The Story of China Studies---Wang Ronghua

Preface   This book asks a question: What should today’s China do to maintain and develop her culture?
This book has illustrated the stories of how the six masters of China Studies tried to maintain and develop Chinese culture at the turn from the 19th to the 20th century when the influx of foreign culture was strong.
Ever since January 1902, when the “Provisional Methods of Popularizing Education” was promulgated by the Republican government, teaching of ancient classics has been banned at primary schools (later at all levels of education) till today, while western children could read “The New and Old Testament” and Arabians could read “The Alcoran” at their childhood.
Now, with the introduction of the opening policy, the accession into the WTO, the deepening of the Globalization, modern western culture has infiltrated into all aspects of life in China. Some Chinese, especially those who were born since the 80s of the last century adore egoism instead of collectivism; take the realization of the value of oneself as their ultimate aim instead of loyalty, filial piety, humanism, righteousness and integrity. Some scholars cried out loud and clear: if for five consecutive generations, we Chinese do not study the Four Books and Five Classics—representatives of Chinese classics, our traditional culture would face the issue of being dying out. So, the imperative task for the Chinese is to follow the examples of the six masters featured in the book and defend and develop the Chinese culture. It is culture that will mode people and it is people that will shape the type of society. In this sense, China’s future depends on whether or not her traditional culture would be inherited and further developed.
This book is intended to those foreigners who have come to China at least twice and will keep coming many times, for those foreigners or English readers who are working and living in China and for those foreigners whose work is closely related to China. By reading this book, they would acquire some knowledge of China’s recent past, get well acquainted with the six masters, idols for many Chinese, including almost all important political leaders; and they could even have a feel of the present day China.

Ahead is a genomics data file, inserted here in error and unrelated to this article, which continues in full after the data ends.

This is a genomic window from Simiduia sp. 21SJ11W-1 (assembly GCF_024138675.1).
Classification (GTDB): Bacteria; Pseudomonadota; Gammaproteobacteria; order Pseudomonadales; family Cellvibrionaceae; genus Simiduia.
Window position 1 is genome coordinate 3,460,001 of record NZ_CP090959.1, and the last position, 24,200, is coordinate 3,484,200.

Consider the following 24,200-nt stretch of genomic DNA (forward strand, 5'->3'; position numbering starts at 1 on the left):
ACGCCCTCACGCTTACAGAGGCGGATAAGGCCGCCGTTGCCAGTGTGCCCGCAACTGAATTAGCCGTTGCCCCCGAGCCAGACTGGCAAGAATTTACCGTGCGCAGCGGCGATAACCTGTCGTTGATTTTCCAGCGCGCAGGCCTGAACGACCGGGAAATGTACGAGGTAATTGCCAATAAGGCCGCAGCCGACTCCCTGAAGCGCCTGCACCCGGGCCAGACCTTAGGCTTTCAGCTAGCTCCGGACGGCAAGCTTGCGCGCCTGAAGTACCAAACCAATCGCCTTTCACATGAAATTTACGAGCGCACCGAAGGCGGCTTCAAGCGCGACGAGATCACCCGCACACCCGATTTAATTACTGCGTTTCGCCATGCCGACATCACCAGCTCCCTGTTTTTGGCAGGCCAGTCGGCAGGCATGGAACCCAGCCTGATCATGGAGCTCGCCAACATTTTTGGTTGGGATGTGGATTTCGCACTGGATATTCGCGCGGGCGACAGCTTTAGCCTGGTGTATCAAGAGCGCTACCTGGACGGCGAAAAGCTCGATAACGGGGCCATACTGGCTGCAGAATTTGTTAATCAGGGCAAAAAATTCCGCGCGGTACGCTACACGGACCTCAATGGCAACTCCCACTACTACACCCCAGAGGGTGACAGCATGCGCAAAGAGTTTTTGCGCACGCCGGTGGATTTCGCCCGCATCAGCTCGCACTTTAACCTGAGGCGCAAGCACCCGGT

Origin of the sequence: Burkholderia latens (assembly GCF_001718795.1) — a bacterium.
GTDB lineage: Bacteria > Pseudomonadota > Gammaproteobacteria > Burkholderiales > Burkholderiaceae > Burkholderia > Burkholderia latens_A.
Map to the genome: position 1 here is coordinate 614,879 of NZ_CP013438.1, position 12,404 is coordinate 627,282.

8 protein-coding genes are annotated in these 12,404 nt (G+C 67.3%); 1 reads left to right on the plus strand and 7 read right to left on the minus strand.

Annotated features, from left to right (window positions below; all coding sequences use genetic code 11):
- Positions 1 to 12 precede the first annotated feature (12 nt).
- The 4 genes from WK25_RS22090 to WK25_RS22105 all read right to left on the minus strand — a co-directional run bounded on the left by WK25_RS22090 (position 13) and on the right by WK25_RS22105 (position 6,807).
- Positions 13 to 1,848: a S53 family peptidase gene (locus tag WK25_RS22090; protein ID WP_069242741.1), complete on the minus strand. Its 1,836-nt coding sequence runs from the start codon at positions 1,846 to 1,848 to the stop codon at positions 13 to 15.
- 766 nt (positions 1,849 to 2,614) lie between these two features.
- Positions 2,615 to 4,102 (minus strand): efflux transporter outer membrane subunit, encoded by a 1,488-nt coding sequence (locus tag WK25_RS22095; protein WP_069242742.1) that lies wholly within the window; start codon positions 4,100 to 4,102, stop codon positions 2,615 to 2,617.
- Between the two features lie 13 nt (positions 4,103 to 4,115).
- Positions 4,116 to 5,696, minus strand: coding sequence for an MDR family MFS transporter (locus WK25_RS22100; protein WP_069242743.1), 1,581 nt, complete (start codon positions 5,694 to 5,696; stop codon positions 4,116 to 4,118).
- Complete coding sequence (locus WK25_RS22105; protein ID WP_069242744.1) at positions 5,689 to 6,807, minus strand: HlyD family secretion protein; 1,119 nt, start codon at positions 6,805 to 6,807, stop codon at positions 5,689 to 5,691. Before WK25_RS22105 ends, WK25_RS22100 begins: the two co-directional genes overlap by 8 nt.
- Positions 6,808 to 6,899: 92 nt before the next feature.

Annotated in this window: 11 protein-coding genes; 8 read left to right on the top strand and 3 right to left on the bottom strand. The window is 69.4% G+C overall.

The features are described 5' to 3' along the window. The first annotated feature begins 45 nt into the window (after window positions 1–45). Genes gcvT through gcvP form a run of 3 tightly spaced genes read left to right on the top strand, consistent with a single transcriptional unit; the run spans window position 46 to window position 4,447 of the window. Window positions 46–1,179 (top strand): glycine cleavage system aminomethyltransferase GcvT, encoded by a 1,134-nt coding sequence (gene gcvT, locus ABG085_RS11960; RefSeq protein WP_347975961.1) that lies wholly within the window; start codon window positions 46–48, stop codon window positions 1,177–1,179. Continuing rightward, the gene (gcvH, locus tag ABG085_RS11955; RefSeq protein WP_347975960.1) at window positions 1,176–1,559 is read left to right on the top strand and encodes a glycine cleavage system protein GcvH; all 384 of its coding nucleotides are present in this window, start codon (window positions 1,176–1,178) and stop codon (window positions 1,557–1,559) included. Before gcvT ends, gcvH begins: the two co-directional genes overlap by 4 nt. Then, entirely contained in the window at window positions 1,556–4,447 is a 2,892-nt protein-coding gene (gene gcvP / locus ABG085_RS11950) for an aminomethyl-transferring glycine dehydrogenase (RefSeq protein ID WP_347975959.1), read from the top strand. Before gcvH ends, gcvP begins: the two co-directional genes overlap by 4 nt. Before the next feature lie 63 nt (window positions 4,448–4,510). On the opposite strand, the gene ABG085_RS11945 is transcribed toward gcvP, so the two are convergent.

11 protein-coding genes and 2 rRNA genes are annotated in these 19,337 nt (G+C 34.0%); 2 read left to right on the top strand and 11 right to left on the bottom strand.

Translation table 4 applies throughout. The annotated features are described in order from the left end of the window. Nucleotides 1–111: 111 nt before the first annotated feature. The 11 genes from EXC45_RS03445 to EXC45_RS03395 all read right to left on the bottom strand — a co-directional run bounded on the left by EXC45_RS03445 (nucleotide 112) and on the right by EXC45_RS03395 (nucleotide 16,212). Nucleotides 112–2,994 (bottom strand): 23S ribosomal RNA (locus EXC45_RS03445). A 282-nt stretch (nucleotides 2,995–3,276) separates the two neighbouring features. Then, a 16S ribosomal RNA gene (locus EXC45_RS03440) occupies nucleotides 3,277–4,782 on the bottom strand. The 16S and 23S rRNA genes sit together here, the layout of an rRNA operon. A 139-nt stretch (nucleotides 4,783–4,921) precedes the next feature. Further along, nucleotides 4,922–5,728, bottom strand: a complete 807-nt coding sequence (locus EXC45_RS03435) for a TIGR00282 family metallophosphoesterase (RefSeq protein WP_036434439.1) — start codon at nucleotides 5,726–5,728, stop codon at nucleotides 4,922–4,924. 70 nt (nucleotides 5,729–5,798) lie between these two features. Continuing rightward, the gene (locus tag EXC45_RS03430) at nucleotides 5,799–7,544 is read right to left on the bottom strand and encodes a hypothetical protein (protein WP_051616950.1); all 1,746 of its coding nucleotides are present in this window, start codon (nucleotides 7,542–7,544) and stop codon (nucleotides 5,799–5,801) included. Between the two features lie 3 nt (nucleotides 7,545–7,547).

Introduction   Before we unfold the stories, it is useful to look at a general picture of “China Studies”. In Chinese original it is pronounced as “Guǒ Xuē”—or written as “国学” in Chinese characters. The first appearance of “国学” was in 《周礼》--《Rites of Zhou》, when it said that the musician would “govern state-run schools and teach the sons of noble families to learn how to do children dancing.” (乐师“掌国学之政,以教国子小舞。”)So, “国学”here means state-run school (s) and “国子”means children of noble families.
However, when these same two characters were used for a second time, it was almost 3,000 years later when Huāng Zūnxiàn (黄遵宪1848-1905) said in Japan that some one was advocating Japanese classics as opposed to Chinese Confucianism and Buddhism. Huang mentioned in a letter written in 1902 that Liáng Qǐchāo wanted to run a newspaper, that was to be called “Guó Xué Baò”, or “News of China Studies.” So, with Huang, “国” meant almost the same as “state or country”, yet “学” meant “studies or academic culture” and the two characters together meant “country studies”.
The first one who used publicly this term in China was Dèng Shí (邓实1877-1951) when he published an article entitled “On Preserving Guó Xué” in 1904 in Shanghai. Apparently, facing with the burgeoning Western impact, this was a response from Chinese scholars as an antithesis.
In the first three decades of the last century, the connotation of “Guǒ Xuē” underwent three changes.
In the first stage, it was a political concept. Scholars held that even if the country was eliminated in form. Yet, as long as the academic studies were still alive, the country could still be revived. And if the academic studies were dead, there would be no hope for the revival of the country. Dèng Shí said, China studies should “certainly include studies of Confucius, and studies of other masters as well.” Zhāng Tàiyān(章太炎1869-1936) held that China studies should be composed of three aspects: Chinese language and characters and their origin; decrees, regulations and institutions and their purposes; outstanding persons and their deeds that can be followed.
In order to fortify the feeble position of Chinese learning in the opposition to western learning, those who proposed westernization, such as Wèi Yuān--魏源 、Līn Zēxū--林则徐 、Zēng Guófān曾国藩 and Zuǒ Zōngtáng--左宗棠 , together with earlier reformists such as Wāng Tāo--王韬 、Zhèng Guānyīng--郑观应 and Huáng Zūnxià--黄遵宪 held that learning of western technology was necessary while adhering to Confucianism. This was the initial ideas of “taking Chinese learning as the basis and western learning as a tool”. Chinese learning was indigenous Chinese academic studies with Confucianism as the center; western learning was referring to mainly natural sciences, technologies and industrial, commercial and legal knowledge.